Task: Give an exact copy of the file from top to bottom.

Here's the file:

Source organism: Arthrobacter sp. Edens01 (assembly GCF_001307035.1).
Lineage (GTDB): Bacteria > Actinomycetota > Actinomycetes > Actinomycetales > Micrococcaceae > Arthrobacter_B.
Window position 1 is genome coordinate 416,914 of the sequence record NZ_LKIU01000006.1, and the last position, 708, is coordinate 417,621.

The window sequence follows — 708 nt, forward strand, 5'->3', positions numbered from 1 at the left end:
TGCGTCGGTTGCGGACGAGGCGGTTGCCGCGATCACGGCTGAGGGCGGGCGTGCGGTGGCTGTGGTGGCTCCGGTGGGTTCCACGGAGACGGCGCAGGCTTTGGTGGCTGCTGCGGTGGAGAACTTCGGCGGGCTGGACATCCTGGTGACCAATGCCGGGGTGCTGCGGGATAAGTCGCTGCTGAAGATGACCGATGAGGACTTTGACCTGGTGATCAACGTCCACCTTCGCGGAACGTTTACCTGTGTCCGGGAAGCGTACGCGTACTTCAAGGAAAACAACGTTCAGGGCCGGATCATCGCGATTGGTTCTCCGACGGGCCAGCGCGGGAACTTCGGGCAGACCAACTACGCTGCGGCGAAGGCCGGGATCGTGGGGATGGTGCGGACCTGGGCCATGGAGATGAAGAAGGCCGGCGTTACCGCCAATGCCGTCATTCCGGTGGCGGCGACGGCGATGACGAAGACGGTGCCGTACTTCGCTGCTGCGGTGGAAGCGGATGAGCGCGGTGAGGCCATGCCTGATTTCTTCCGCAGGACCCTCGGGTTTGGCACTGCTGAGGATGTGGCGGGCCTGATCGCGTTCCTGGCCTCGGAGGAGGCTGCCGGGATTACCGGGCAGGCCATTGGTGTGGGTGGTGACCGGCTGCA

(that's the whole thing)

Source organism: Arthrobacter sp. Edens01 (assembly GCF_001307035.1).
Lineage (GTDB): Bacteria > Actinomycetota > Actinomycetes > Actinomycetales > Micrococcaceae > Arthrobacter_B.
Window position 1 is genome coordinate 416,914 of the sequence record NZ_LKIU01000006.1, and the last position, 708, is coordinate 417,621.

The window sequence follows — 708 nt, forward strand, 5'->3', positions numbered from 1 at the left end:
TGCGTCGGTTGCGGACGAGGCGGTTGCCGCGATCACGGCTGAGGGCGGGCGTGCGGTGGCTGTGGTGGCTCCGGTGGGTTCCACGGAGACGGCGCAGGCTTTGGTGGCTGCTGCGGTGGAGAACTTCGGCGGGCTGGACATCCTGGTGACCAATGCCGGGGTGCTGCGGGATAAGTCGCTGCTGAAGATGACCGATGAGGACTTTGACCTGGTGATCAACGTCCACCTTCGCGGAACGTTTACCTGTGTCCGGGAAGCGTACGCGTACTTCAAGGAAAACAACGTTCAGGGCCGGATCATCGCGATTGGTTCTCCGACGGGCCAGCGCGGGAACTTCGGGCAGACCAACTACGCTGCGGCGAAGGCCGGGATCGTGGGGATGGTGCGGACCTGGGCCATGGAGATGAAGAAGGCCGGCGTTACCGCCAATGCCGTCATTCCGGTGGCGGCGACGGCGATGACGAAGACGGTGCCGTACTTCGCTGCTGCGGTGGAAGCGGATGAGCGCGGTGAGGCCATGCCTGATTTCTTCCGCAGGACCCTCGGGTTTGGCACTGCTGAGGATGTGGCGGGCCTGATCGCGTTCCTGGCCTCGGAGGAGGCTGCCGGGATTACCGGGCAGGCCATTGGTGTGGGTGGTGACCGGCTGCA